From thereon, her journey has witnessed a series of ups and downs.
An illustrious journey
Even before she took on the mantle of the chief minister, Banerjee had created quite a stir when she supported peasants who were enraged by the government’s acquisition of their land by Tata Motors in Nandigram. That incident marked her journey as a formidable grassroots leader, a woman of the people.
It was in 1984 when she became a national leader, and was elected as a Member of Parliament for the first time, after defeating CPI (M) leader Somnath Chatterjee. Banerjee also assumed the role of the president of the All India Youth Congress. Her string of achievements are endless — she has been elected to the Lok Sabha seven times, she was India’s first Minister for Railways and Minister of Coal and Mines. She has also held other portfolios, including the minister of state for human resources development, department of youth affairs, and women and child development.
Banerjee has closely worked with three prime ministers, including PV Narasimha Rao, Atal Bihari Vajpayee and Dr Manmohan Singh.
Focus on women voters
This time around, her clarion call for being reinstated to power in the third term is "Bangla nijer meyekei chaye" (Bengal wants its own daughter). According to media reports, Banerjee endorses her governance as the rule of three M’s, that is, 'Maa', 'Mati' and 'Manush' (mother, soil and people). But, the Bengal elections seem to have another 3M factor this time, that is, 'Mamata', 'Modi' and 'Muslim'.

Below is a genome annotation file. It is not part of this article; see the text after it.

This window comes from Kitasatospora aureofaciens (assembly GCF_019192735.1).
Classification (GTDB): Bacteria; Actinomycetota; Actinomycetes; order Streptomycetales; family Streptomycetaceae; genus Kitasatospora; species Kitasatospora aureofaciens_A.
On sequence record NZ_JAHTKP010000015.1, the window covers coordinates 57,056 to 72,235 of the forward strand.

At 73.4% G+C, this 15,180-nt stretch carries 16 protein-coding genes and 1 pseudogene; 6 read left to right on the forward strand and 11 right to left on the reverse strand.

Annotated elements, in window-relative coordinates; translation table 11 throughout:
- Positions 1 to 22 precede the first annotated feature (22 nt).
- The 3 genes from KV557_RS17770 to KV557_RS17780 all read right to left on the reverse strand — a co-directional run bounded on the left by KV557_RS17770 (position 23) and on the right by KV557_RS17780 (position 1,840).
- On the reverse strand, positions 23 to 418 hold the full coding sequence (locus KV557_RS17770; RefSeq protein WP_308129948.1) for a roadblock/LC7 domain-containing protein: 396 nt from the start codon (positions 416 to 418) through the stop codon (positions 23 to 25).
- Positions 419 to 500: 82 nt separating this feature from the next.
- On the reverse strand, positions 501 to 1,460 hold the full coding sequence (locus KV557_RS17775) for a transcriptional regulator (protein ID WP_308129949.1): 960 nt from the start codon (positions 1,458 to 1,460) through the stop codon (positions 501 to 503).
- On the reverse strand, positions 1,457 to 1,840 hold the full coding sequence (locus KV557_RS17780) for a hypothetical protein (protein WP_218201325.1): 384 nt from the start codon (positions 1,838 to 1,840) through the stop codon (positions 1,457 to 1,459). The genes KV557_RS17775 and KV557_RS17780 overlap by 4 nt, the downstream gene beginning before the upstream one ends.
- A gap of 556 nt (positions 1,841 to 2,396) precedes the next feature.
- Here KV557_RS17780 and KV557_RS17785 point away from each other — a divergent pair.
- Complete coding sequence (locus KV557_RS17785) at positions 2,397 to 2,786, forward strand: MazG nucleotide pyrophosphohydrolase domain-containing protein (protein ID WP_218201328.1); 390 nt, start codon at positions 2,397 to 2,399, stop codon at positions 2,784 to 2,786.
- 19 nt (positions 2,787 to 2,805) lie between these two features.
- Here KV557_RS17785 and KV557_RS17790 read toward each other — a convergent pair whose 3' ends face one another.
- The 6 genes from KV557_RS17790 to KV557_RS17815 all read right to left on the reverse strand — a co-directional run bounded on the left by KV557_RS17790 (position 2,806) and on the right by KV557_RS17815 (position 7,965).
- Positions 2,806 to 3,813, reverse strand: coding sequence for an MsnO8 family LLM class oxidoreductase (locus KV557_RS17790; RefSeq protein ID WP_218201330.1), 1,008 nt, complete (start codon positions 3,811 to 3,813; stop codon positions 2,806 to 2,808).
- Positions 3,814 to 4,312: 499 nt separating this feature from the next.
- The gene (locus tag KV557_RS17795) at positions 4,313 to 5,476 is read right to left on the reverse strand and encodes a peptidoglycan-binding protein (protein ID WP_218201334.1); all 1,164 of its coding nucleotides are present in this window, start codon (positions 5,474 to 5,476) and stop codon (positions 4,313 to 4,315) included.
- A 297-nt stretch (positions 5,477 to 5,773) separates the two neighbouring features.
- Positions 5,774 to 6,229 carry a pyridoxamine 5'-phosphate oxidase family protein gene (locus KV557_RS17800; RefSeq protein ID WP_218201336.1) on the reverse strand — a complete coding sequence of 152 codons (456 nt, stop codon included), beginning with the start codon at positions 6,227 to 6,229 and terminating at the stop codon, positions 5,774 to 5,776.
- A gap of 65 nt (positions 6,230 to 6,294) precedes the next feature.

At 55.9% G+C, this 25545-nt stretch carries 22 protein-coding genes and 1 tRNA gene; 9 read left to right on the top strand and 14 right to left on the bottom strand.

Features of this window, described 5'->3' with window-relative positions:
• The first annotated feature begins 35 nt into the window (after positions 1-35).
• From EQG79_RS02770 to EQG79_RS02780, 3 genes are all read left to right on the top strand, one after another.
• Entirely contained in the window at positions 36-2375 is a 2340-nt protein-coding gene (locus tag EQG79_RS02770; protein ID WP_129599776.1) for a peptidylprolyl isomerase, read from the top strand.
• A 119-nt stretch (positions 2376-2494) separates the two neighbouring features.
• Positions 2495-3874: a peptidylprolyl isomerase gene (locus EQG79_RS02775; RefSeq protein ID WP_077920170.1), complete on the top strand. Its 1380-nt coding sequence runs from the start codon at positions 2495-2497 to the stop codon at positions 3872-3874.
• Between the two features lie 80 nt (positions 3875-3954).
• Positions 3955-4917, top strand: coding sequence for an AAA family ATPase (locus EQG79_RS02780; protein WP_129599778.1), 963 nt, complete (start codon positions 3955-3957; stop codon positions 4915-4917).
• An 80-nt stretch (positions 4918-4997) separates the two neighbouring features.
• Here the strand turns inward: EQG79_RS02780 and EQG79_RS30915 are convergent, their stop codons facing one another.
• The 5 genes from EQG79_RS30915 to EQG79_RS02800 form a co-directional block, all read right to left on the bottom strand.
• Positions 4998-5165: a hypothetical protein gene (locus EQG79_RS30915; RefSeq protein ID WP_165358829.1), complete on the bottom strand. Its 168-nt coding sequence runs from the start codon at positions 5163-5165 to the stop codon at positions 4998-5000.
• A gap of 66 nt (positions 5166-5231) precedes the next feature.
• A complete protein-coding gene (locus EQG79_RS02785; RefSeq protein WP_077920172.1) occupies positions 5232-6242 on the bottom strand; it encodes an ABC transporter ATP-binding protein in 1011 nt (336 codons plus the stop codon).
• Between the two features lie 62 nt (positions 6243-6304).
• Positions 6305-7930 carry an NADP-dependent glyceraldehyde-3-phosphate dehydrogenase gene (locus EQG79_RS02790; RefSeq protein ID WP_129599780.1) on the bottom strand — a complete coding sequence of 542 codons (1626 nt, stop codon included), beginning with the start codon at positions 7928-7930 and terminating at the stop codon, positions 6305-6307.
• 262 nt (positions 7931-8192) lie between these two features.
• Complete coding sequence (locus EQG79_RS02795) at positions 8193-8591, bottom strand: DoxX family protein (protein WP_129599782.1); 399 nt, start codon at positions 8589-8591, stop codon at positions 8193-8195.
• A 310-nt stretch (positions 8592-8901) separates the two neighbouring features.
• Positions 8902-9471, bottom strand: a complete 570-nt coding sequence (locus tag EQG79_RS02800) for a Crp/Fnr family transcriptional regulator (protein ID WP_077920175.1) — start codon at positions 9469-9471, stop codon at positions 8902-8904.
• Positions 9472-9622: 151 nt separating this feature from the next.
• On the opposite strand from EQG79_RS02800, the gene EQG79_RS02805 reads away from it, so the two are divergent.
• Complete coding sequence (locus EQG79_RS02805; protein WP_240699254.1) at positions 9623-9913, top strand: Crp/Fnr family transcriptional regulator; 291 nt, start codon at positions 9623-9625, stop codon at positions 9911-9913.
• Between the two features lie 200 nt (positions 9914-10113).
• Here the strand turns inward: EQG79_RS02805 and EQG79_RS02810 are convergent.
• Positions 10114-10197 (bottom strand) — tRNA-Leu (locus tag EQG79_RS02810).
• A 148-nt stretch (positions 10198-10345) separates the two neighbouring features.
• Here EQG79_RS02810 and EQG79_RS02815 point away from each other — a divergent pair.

It was last month that the Election Commission of India released information about the share of voters in the state. According to the data, the total number of voters in the state are 7.32 crores, among whom 3.73 crore are male and 3.59 crore, female.
TMC has always been favoured by the women electorate, and there's a good reason for that. Over the past decade, Banerjee has worked towards the upliftment of women and girls through its various policies. One of them is Kanyashree, which was launched in 2013, and provides financial assistance to girls between 13 and 18, provided they are school-going and unmarried. The scheme was introduced to reduce child marriage in the state, and encourage more girls to go to school. Praised the world over, the scheme also won the United Nations Public Service Award at The Hague in 2017.
Introduced in 2018, another scheme called Rupashree provides a one-time financial grant of Rs 25,000 for economically-distressed families at the time of their adult daughters’ weddings.
“Through her policies she is breaking the patriarchal structure of our society and bringing women to the forefront,” state minister Chandrima Bhattacharya told the media.
Didi’s iron grip over state politics looms over the vote. Whether she returns to power or not, it will be difficult for any man to take her place. After all, Bengal can have only one ‘big sister’ — Mamata Banerjee.
(Edited by Amrita Ghosh)